Fiorina: Planned Parenthood president should probably resign
By Sarah Ferris - 10/05/15 02:39 PM EDT
Former Hewlett-Packard CEO Carly Fiorina on Monday suggested that the head of Planned Parenthood should resign, deepening her personal feud with the organization that has repeatedly accused her of lying.“Cecile Richards can step down. She probably should step down,” Fiorina said in an interview with Boston Herald. Fiorina was responding to a question about the ongoing Planned Parenthood controversy, in which officials had been accused of trying to profit from the donation of aborted fetus tissue. The claims surfaced from a series of undercover videos released this summer, prompting three congressional investigations, though there are no criminal probes.
The topic also made it into last month’s GOP presidential debate, in which Fiorina delivered an impassioned attack on the group. To roaring applause, Fiorina said the footage showed “a fully formed fetus on the table, its heart beating, its legs kicking, while someone says we have to keep it alive to harvest its brain.”
Planned Parenthood accused Fiorina of fibbing about the footage. “There is no polite way to say this: Carly Fiorina is lying,” Eric Ferrero, a spokesman for Planned Parenthood, said.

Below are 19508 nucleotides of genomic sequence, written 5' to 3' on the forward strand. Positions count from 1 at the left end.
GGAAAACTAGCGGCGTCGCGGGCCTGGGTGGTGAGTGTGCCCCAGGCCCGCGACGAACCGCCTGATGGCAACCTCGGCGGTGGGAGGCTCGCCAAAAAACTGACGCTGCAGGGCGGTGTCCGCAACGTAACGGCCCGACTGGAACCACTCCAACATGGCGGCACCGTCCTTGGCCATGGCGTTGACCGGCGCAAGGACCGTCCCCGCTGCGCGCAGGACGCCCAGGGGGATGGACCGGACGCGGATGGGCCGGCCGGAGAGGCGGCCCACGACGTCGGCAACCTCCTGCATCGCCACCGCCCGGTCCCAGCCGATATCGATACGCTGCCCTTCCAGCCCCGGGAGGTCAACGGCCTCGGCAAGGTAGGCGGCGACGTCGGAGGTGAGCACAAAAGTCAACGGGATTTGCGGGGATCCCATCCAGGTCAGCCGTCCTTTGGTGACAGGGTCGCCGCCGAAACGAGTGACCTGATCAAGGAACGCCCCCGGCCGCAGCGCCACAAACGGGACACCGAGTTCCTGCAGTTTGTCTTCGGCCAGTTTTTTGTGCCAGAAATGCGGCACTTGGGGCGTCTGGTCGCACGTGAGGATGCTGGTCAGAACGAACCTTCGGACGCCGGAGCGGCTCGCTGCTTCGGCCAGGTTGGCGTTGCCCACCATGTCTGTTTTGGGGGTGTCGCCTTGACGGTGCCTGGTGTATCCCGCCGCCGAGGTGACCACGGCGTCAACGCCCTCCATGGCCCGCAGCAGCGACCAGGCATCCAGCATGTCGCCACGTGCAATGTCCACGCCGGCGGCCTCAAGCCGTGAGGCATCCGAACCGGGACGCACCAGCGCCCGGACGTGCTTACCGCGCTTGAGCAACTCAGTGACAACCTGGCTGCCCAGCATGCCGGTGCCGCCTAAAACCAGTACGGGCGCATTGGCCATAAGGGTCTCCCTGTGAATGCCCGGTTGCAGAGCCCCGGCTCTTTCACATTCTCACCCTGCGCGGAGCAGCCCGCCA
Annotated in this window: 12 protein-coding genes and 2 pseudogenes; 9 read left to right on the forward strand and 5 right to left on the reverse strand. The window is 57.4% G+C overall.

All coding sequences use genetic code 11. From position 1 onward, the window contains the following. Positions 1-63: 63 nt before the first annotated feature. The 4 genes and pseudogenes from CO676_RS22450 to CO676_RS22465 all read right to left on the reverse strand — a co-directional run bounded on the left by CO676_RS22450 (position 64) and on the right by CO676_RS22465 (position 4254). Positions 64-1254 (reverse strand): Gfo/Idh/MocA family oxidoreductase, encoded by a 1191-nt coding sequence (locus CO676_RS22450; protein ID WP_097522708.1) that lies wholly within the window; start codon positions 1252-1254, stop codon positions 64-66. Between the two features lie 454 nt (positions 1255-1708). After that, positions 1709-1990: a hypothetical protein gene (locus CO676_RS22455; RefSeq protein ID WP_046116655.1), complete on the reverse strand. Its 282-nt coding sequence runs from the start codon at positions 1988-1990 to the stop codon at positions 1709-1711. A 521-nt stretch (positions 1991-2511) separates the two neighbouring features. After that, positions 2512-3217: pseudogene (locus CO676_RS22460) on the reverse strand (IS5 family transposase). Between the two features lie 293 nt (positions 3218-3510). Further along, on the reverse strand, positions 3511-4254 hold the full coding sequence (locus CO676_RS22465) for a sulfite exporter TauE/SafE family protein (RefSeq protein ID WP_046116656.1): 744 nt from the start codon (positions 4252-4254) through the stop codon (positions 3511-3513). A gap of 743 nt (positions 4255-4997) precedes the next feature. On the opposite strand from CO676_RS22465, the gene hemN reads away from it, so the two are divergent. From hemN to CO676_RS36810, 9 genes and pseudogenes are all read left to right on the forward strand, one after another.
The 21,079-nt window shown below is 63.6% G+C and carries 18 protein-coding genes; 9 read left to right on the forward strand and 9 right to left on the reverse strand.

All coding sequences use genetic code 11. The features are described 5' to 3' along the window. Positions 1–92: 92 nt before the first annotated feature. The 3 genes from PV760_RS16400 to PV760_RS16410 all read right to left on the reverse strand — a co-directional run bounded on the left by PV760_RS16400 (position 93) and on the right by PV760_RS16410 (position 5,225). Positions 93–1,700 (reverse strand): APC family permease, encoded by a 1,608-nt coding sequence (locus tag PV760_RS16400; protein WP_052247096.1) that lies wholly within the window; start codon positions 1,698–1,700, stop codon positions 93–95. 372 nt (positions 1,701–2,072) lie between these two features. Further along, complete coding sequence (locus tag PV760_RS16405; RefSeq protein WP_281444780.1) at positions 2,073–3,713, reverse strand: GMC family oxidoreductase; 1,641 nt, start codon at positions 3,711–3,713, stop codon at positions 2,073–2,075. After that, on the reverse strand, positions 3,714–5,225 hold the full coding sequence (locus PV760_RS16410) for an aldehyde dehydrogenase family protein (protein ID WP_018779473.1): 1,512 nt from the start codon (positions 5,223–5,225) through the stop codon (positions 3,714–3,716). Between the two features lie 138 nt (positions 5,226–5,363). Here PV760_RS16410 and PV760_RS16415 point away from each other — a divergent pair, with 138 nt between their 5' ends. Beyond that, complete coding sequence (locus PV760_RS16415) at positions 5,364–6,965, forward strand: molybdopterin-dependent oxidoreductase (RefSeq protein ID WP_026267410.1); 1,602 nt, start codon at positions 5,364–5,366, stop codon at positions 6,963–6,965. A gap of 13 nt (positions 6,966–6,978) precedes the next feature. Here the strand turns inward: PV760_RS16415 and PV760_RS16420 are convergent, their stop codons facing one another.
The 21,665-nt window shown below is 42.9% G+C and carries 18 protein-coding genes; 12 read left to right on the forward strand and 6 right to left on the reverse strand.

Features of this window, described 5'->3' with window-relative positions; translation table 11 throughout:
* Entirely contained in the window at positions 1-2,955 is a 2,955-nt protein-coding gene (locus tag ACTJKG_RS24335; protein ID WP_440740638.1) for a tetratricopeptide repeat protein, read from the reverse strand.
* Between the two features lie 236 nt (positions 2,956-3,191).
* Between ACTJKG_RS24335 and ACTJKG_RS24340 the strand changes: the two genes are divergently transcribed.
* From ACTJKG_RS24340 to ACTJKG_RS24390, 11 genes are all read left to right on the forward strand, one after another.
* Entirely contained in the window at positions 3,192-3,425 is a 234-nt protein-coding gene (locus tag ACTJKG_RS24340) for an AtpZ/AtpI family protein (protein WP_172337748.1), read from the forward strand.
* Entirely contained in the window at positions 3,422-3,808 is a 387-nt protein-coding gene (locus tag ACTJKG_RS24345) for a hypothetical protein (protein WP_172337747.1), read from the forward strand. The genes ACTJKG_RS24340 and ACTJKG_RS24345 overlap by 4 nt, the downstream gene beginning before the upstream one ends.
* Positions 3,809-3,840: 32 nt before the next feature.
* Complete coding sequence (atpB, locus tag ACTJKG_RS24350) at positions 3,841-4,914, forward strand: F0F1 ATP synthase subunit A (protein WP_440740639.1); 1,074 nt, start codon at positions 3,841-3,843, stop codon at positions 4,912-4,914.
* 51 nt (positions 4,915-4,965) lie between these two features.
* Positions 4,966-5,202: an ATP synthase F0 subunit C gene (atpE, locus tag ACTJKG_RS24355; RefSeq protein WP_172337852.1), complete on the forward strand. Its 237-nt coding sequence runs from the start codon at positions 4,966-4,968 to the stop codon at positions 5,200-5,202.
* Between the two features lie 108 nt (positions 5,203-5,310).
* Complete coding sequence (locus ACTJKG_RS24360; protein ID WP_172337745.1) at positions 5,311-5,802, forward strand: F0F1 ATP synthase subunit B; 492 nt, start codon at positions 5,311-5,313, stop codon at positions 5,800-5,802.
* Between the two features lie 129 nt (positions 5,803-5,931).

Fiorina has fiercely fought back, arguing in multiple appearances — including a high-profile exchange on NBC’s "Meet The Press" — that she did not embellish her claims.In her Monday interview, Fiorina twice suggested the president of Planned Parenthood should step down, while calling for the group to be defunded in its entirety.
“Unless something fundamental changes, that we stop funding these people with taxpayer dollars, that they are actually investigated and prosecuted, the reality is nothing’s really going to change,” Fiorina said.
“The problem is, Cecile Richards stepping down won’t solve any of that,” she said. “I’m not saying Cecile Richards shouldn’t step down, I’m just saying it’s the tip of the iceberg."
Richards made her first appearance on Capitol Hill last week, taking questions for five hours about the fetal tissue program and the practice of abortion in general.